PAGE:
While traveling, you don’t really know a country or people until you try their food. Ingredients, flavor combinations, cooking styles, presentation, etiquette- it all varies so much from place to place. It really reflects the culture and what people value. Our relationship with food reflects us, as a people.
I’ve lived in Korea for the past year and could talk endlessly about the food. First off, it’s highly underrated. I don’t know why it hasn’t taken over my home country of America yet. I live in Seoul, so Western-style cuisine has slowly crept into people’s daily meals, but the communal-style Korean restaurants are still ubiquitous.
My Korean Top-10:
1. Dalkgalbi- communal-style medley of chicken, cabbage, sweet potato, rice cake, some other vegetables, and chili pepper paste (gochujang) cooked in front of you on a hot plate- you get several servings, cook it all together in the middle, and share
2. Mandu- Korean-style dumplings, usually filled with meat, though my favorite is with kimchi
3. Kimchi- though becoming more popular, it’s still not as easily found as it should be (looking at you, hometown in PA)- it’s fermented cabbage (or Korean radish, or other vegetable) in a spicy chili mix
4. Pajeon- Korean-style pancake, made of egg, wheat and rice flour, filled with vegetables and seafood- squid is best
5. Korean BBQ (samgyeopsal)- generally the only Korean cuisine that’s made it abroad, as far as I’ve seen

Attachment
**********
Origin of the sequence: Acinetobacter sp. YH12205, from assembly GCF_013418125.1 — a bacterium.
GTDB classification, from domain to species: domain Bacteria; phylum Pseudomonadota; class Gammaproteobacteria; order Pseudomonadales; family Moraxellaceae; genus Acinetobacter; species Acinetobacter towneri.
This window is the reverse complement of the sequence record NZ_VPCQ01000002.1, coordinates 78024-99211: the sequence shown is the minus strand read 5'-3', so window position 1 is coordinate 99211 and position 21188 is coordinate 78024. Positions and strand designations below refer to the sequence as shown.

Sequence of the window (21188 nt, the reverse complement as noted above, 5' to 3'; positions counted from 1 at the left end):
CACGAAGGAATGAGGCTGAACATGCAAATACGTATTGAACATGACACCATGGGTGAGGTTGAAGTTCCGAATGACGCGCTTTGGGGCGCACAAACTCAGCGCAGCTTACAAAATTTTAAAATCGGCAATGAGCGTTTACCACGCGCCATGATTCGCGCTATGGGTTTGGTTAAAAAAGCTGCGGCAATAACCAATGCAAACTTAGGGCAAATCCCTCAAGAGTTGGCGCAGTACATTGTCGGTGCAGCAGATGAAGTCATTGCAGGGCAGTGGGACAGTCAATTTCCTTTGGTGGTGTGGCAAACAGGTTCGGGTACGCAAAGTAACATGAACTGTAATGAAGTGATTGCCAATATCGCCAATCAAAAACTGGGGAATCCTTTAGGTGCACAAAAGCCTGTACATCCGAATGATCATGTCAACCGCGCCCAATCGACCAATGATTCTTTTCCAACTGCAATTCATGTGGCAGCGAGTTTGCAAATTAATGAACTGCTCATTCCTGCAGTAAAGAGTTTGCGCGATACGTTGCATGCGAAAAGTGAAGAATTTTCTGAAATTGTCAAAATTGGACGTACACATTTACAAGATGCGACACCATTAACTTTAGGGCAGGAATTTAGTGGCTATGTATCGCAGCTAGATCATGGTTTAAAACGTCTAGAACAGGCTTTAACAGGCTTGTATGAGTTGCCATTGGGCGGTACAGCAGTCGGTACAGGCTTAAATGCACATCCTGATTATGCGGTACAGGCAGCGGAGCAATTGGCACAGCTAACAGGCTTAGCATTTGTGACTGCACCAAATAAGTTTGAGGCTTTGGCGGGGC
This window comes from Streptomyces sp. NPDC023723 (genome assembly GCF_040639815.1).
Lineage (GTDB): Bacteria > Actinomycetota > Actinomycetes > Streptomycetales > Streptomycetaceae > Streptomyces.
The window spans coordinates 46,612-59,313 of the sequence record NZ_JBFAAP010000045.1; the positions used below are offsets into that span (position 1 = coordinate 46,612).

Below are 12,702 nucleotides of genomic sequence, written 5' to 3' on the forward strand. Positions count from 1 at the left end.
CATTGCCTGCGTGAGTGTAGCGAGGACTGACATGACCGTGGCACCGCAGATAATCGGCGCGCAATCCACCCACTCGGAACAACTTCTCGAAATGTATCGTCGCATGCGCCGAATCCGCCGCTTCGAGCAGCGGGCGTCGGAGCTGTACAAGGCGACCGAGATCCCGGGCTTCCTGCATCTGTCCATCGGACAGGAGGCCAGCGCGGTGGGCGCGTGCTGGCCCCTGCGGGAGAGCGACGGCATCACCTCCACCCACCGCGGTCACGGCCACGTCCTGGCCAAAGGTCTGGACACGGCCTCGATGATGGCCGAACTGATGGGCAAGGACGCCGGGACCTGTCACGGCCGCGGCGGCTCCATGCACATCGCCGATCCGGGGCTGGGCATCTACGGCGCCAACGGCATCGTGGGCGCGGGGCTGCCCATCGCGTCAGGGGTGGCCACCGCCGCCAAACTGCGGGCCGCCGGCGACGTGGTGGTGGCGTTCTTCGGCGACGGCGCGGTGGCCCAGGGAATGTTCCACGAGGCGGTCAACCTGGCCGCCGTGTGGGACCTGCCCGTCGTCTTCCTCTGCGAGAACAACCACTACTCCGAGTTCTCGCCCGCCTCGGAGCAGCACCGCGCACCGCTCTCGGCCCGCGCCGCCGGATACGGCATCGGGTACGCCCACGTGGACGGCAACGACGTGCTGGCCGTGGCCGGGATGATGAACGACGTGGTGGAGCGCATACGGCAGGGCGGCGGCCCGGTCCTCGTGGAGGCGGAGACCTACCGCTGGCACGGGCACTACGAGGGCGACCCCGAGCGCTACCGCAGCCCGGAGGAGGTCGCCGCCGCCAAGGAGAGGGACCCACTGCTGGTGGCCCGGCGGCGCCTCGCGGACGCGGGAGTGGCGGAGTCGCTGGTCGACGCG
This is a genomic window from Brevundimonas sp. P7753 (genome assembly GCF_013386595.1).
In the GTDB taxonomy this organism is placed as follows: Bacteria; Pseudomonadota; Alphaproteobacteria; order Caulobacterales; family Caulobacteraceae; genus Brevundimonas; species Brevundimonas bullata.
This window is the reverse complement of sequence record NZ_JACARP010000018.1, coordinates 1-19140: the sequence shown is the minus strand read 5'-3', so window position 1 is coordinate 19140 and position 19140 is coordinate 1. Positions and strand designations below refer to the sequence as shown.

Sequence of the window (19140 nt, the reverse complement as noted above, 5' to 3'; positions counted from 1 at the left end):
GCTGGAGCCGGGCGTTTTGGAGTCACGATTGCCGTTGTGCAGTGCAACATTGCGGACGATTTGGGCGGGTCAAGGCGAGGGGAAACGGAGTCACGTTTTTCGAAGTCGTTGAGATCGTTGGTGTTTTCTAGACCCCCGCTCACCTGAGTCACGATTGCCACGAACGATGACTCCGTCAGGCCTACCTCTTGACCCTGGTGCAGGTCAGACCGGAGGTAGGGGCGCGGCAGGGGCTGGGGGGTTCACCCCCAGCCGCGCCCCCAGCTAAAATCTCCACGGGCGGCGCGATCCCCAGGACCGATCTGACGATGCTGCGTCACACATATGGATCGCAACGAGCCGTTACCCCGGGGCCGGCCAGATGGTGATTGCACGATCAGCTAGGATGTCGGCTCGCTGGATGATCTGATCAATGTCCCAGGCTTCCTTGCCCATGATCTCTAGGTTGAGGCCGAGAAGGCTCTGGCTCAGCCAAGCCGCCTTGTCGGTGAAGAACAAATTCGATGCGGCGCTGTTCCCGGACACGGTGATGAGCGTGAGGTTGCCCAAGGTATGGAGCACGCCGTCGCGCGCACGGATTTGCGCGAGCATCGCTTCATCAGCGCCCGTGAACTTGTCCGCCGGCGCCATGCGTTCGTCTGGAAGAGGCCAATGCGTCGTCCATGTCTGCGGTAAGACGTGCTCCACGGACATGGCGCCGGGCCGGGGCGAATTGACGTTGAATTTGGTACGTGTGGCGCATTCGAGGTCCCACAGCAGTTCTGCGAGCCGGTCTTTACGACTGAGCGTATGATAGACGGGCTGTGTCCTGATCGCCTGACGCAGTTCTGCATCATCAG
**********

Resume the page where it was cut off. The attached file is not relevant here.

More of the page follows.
6. Kimbap- kind of like sushi minus the actual fish- various ingredients rolled in rice and seaweed, then sliced like sushi
7. Bibimbap- mix of rice, a fried egg, seaweed, lots of vegetables, sometimes meat
8. Naengmyeon- buckwheat noodle dish served cold, perfect for the very hot summers here
9. Maekgolli- rice wine, looks a lot like milk- not ever to be confused with soju, the quite intense equivalent here of vodka- both can be found at convenience stores for A DOLLAR per bottle
10. Tteokbokki- incredibly delicious and popular street food consisting of rice cakes and a few vegetables in sort of a spicy red soy sauce
Koreans are extremely proud of their cuisine, and rightfully so. I find it very unique, and it really reflects the value of family, with communal-style restaurants, and Korean history, with old rituals and customs still very much alive at the dinner table.